continues until all free cells are filled with valid value
(a solution found) or search backtracks to the first free
cell with no solution.

Figure 6
The search attempts to fill appropriate values in free
cells.
The search algorithm can be described as follows:
Step 1: (Initialization) Obtain a freeCellList from a grid,
as shown in Figure 5. Let k denote the index in freeCellList
with k initially 0, as shown in Figure 6.

## Repeatedly perform Steps 2-4 until search ends with a

solution or no solution
{
Step 2: Let grid[i][j] be the current free cell being
considered, where i = freeCellList[k][0] and j =
freeCellList[k][1].
Step 3: If grid[i][j] is 0, fill it with 1.
Step 4: Consider three cases:
<Side Remark line 89: solution found>
Case 1: grid[i][j] is valid. If k is the last index in
freeCellList, a solution is found. Otherwise,
search moves forward with k = k + 1.
Case 2: grid[i][j] is invalid and grid[i][j] < 9. Set a
new value for the free cell with grid[i][j] =
grid[i][j] + 1.
<Side Remark line 89: no solution>
Case 3: grid[i][j] is invalid and grid[i][j] is 9. If k
= 0, search ends with no solution. Otherwise
backtracks with k = k 1, reset i =
freeCellList[k][0] and j = freeCellList[k][1], and
continue to backtrack if grid[i][j] is 9. When
grid[i][j] < 9, set grid[i][j] = grid[i][j] + 1.
}
5 Implementation
Listing 1 gives the source code for the program.
Listing 1 Sudoku.java

<Side Remark line
<Side Remark line
<Side Remark line
<Side Remark line
<Side Remark line
<Side Remark line
<Side Remark line
<Side Remark line
<Side Remark line
<Side Remark line
<Side Remark line
<Side Remark line
<Side Remark line
<Side Remark line
<Side Remark line
<Side Remark line
<Side Remark line

## line numbers in the following code***

8: input valid?>
10: search>
12: print result>
29: return grid>
33: get free-cell list>
35: count free cells>
42: create free cell list>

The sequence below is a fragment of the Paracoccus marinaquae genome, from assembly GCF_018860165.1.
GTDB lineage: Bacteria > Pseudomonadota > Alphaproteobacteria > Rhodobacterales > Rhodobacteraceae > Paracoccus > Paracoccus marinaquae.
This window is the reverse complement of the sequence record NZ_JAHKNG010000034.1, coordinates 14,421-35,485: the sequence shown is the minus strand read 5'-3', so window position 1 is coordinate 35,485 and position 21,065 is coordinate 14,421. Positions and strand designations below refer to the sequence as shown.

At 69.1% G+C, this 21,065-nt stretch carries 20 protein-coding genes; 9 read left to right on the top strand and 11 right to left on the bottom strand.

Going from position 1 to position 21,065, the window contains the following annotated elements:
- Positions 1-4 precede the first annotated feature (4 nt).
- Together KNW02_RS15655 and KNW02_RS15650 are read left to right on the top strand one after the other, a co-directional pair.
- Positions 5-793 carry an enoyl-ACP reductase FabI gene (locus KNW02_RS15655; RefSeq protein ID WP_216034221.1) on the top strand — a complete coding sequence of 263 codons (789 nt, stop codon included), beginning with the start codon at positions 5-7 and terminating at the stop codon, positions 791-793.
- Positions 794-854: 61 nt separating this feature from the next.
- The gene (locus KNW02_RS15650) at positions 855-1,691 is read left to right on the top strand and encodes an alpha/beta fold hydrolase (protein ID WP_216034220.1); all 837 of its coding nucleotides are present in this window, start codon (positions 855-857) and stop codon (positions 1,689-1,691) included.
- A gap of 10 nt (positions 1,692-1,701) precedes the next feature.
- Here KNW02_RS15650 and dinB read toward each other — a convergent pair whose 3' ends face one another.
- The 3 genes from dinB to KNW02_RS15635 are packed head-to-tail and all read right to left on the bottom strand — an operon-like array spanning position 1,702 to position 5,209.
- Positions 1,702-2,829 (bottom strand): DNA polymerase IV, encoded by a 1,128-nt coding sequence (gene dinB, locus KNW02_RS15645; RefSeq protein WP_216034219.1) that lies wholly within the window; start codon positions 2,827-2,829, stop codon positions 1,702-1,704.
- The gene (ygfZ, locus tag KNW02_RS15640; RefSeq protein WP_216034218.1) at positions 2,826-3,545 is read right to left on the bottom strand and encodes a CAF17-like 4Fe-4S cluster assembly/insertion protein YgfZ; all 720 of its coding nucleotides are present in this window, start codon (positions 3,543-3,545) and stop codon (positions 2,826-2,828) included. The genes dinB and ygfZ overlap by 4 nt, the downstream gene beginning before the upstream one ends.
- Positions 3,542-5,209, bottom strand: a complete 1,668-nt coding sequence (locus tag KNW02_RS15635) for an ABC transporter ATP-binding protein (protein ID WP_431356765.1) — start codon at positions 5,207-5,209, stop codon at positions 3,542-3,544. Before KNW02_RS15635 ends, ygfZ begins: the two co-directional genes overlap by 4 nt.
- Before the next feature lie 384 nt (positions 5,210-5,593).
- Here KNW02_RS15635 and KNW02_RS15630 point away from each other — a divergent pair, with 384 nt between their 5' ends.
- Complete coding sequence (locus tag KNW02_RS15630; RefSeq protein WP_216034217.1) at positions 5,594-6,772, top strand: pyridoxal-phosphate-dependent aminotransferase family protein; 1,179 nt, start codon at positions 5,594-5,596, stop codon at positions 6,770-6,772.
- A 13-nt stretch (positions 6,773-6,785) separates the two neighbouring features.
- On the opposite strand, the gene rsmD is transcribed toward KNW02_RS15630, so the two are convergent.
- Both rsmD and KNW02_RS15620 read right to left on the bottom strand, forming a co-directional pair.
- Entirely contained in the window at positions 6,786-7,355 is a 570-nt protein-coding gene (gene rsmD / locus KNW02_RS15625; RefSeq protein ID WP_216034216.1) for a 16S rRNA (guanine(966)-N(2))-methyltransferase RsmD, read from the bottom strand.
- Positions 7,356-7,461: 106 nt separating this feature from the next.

55: print grid>
64: search a solution>
70: continuous search>
76: is valid?>
78: found>
81: to next free cell>
86: increase cell value>

<Side
<Side
<Side
<Side
<Side
<Side
<Side
<Side

Remark
Remark
Remark
Remark
Remark
Remark
Remark
Remark

line
line
line
line
line
line
line
line

91: no solution>
93: reset cell value>
94: backtrack>
107: check valid>
109: check row>
114: check column>
119: check box>
128: valid grid?>

import java.util.Scanner;
public class Sudoku {
public static void main(String[] args) {
if (!isValid(grid))
System.out.println("Invalid input");
else if (search(grid)) {
System.out.println("The solution is found:");
printGrid(grid);
}
else
System.out.println("No solution");
}
/** Read a Sudoku puzzle from the keyboard */
// Create a Scanner
Scanner input = new Scanner(System.in);
System.out.println("Enter a Sudoku puzzle:");
int[][] grid = new int[9][9];
for (int i = 0; i < 9; i++)
for (int j = 0; j < 9; j++)
grid[i][j] = input.nextInt();
return grid;
}
/** Obtain a list of free cells from the puzzle */
public static int[][] getFreeCellList(int[][] grid) {
// Determine the number of free cells
int numberOfFreeCells = 0;
for (int i = 0; i < 9; i++)
for (int j = 0; j < 9; j++)
if (grid[i][j] == 0)
numberOfFreeCells++;
// Store free cell positions into freeCellList
int[][] freeCellList = new int[numberOfFreeCells][2];
int count = 0;

## for (int i = 0; i < 9; i++)

for (int j = 0; j < 9; j++)
if (grid[i][j] == 0) {
freeCellList[count][0] = i;
freeCellList[count++][1] = j;
}
return freeCellList;
}
/** Print the values in the grid */
public static void printGrid(int[][] grid) {
for (int i = 0; i < 9; i++) {
for (int j = 0; j < 9; j++)
System.out.print(grid[i][j] + " ");
System.out.println();
}
}
/** Search for a solution */
public static boolean search(int[][] grid) {
int[][] freeCellList = getFreeCellList(grid); // Free cells
if (freeCellList.length == 0)
return true; // "No free cells");
int k = 0; // Start from the first free cell
while (true) {
int i = freeCellList[k][0];
int j = freeCellList[k][1];
if (grid[i][j] == 0)
grid[i][j] = 1; // Fill the free cell with number 1
if (isValid(i, j, grid)) {
if (k + 1 == freeCellList.length) { // No more free cells
return true; // A solution is found
}
else { // Move to the next free cell
k++;
}
}
else if (grid[i][j] < 9) {
// Fill the free cell with the next possible value
grid[i][j] = grid[i][j] + 1;
}
else { // free cell grid[i][j] is 9, backtrack
while (grid[i][j] == 9) {
if (k == 0) {
return false; // No possible value
}
grid[i][j] = 0; // Reset to free cell
k--; // Backtrack to the preceding free cell
i = freeCellList[k][0];
j = freeCellList[k][1];
}

## // Fill the free cell with the next possible value,